Human Muscle Modeling using Generalized Cylinders for Volume Consideration

S.K. Semwal, B. Watson, and D.L. McCullough (USA)


Biomechanical Modeling, Muscles, Bones, cylindrical, volume preserving.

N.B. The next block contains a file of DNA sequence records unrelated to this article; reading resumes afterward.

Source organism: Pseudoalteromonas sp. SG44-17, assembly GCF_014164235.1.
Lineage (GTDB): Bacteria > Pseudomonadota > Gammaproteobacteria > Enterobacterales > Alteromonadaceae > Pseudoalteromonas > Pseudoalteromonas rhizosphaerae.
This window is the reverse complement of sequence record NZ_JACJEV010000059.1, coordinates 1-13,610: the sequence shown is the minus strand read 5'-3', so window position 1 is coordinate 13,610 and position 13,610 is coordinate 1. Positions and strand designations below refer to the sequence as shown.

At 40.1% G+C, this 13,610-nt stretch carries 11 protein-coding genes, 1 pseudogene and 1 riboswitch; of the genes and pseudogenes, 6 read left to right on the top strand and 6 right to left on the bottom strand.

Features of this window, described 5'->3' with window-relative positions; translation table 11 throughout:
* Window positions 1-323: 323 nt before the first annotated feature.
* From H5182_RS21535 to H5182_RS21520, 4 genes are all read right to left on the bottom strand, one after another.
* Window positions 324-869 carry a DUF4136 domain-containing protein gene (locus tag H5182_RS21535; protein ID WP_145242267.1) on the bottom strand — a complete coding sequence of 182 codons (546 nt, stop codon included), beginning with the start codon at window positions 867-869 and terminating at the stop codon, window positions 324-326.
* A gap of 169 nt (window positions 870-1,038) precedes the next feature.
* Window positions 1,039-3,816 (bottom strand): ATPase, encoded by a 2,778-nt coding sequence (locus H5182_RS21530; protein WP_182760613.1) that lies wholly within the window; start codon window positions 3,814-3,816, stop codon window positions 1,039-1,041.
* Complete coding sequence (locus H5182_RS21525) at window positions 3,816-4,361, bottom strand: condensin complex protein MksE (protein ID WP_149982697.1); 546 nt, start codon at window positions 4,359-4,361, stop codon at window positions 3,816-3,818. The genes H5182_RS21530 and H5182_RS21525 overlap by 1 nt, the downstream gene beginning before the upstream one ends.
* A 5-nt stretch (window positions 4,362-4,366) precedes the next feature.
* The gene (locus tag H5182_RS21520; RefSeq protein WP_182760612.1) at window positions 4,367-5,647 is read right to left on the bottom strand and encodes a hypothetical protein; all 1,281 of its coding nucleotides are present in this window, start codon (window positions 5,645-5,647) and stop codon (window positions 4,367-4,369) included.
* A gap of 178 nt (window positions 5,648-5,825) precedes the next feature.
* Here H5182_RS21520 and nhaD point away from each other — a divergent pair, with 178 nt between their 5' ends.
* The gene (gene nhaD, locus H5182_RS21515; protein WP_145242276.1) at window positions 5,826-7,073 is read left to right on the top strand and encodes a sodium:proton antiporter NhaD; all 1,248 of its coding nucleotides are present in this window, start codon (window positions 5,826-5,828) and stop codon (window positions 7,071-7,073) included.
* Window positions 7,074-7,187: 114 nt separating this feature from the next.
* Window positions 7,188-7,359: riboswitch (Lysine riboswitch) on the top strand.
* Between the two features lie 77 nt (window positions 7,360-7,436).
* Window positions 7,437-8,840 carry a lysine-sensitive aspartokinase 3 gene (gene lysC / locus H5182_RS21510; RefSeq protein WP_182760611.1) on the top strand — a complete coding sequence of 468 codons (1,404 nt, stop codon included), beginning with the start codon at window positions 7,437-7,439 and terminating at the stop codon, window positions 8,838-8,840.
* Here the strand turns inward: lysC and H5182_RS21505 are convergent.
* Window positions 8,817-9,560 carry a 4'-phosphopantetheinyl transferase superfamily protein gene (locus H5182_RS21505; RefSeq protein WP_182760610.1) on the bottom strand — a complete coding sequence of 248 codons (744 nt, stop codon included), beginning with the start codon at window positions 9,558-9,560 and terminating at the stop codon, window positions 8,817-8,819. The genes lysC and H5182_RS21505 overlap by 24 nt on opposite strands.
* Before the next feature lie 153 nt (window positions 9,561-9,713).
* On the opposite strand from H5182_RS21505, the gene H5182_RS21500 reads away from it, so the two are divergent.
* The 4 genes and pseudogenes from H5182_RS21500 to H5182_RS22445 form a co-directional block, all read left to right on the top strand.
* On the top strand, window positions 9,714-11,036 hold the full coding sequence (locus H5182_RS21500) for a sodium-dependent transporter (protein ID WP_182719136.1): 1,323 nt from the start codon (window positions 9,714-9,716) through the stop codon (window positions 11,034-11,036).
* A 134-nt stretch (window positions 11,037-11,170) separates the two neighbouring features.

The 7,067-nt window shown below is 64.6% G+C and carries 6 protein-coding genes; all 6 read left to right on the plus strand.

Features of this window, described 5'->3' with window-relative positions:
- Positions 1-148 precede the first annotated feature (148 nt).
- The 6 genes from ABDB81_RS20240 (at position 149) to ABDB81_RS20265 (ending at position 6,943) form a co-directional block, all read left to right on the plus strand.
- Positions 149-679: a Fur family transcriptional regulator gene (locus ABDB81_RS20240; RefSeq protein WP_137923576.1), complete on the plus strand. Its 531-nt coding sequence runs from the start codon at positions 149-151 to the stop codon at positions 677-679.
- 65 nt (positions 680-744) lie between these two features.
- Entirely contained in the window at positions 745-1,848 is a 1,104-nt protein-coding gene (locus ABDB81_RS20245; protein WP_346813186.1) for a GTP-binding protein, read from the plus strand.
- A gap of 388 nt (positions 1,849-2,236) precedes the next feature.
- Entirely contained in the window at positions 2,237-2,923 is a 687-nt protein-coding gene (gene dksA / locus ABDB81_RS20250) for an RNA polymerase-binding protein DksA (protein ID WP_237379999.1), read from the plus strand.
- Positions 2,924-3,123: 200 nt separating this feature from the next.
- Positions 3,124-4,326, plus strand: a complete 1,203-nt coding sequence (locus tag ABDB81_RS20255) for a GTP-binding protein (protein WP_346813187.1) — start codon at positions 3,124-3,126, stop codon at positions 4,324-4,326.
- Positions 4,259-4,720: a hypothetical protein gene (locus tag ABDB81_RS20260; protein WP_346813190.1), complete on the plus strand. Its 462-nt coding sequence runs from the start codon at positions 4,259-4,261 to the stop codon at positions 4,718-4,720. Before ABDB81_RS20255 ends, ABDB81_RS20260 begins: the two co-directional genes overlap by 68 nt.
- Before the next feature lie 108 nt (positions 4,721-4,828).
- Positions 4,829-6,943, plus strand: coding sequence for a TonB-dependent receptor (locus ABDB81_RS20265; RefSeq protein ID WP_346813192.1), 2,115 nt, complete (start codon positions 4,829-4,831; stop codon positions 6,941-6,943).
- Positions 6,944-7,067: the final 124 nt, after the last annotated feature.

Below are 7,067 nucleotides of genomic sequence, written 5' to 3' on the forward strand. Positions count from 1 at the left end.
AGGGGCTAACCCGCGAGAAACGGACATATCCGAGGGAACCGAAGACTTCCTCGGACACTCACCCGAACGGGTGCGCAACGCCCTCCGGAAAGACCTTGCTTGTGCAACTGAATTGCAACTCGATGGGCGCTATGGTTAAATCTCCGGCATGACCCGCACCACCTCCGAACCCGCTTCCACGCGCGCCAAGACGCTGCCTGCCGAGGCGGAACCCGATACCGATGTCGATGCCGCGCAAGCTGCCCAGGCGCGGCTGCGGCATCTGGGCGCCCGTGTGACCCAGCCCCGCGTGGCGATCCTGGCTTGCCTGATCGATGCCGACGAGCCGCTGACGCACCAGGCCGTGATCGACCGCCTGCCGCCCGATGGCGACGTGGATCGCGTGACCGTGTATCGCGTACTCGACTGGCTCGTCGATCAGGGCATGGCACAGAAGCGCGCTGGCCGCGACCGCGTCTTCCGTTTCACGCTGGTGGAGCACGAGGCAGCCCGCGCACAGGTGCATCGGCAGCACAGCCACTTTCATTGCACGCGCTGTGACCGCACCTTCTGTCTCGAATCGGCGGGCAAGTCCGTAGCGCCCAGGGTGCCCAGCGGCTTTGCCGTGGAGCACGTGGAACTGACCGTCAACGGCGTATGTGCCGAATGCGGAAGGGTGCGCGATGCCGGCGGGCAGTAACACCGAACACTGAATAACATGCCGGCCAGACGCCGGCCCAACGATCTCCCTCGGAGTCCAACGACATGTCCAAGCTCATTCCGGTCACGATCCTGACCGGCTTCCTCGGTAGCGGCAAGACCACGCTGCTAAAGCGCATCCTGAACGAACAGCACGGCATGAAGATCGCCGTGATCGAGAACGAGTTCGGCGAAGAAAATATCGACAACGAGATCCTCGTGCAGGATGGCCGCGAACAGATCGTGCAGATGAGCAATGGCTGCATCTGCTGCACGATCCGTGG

Modeling and animation of the human form has been a long standing research goal in computer graphics. Muscles change shape due to the dynamic interactions of contraction, relaxation and contact. In order to provide real-time animation there must be a balance between the complexity of the methodology and the realism that is achieved. The methodology that will be explored and implemented in this thesis makes use of the cylindrical nature of bones and muscles. This method is generalized cylinders. As will be shown, the properties of generalized cylinders can provide fairly realistic components using simplistic calculation. To model the entire human body is a giant undertaking and is beyond the scope of this paper. Instead the thesis will demonstrate the viability of using generalized cylinders by modeling selected muscles and calculating their volumes. The focus would be the deformation of the muscles in the human leg while it performs four exercises. The modeling of the leg will include its three primary bones and five representative muscles. The skin covering is not included.

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